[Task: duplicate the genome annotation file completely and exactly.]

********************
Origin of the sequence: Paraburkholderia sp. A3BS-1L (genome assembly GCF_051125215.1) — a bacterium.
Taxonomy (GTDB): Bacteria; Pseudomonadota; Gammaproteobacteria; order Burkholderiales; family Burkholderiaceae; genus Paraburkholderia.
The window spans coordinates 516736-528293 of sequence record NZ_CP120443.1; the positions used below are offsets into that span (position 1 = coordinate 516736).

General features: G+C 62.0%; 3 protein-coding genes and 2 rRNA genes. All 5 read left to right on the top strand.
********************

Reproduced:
Origin of the sequence: Paraburkholderia sp. A3BS-1L (genome assembly GCF_051125215.1) — a bacterium.
Taxonomy (GTDB): Bacteria; Pseudomonadota; Gammaproteobacteria; order Burkholderiales; family Burkholderiaceae; genus Paraburkholderia.
The window spans coordinates 516736-528293 of sequence record NZ_CP120443.1; the positions used below are offsets into that span (position 1 = coordinate 516736).

General features: G+C 62.0%; 3 protein-coding genes and 2 rRNA genes. All 5 read left to right on the top strand.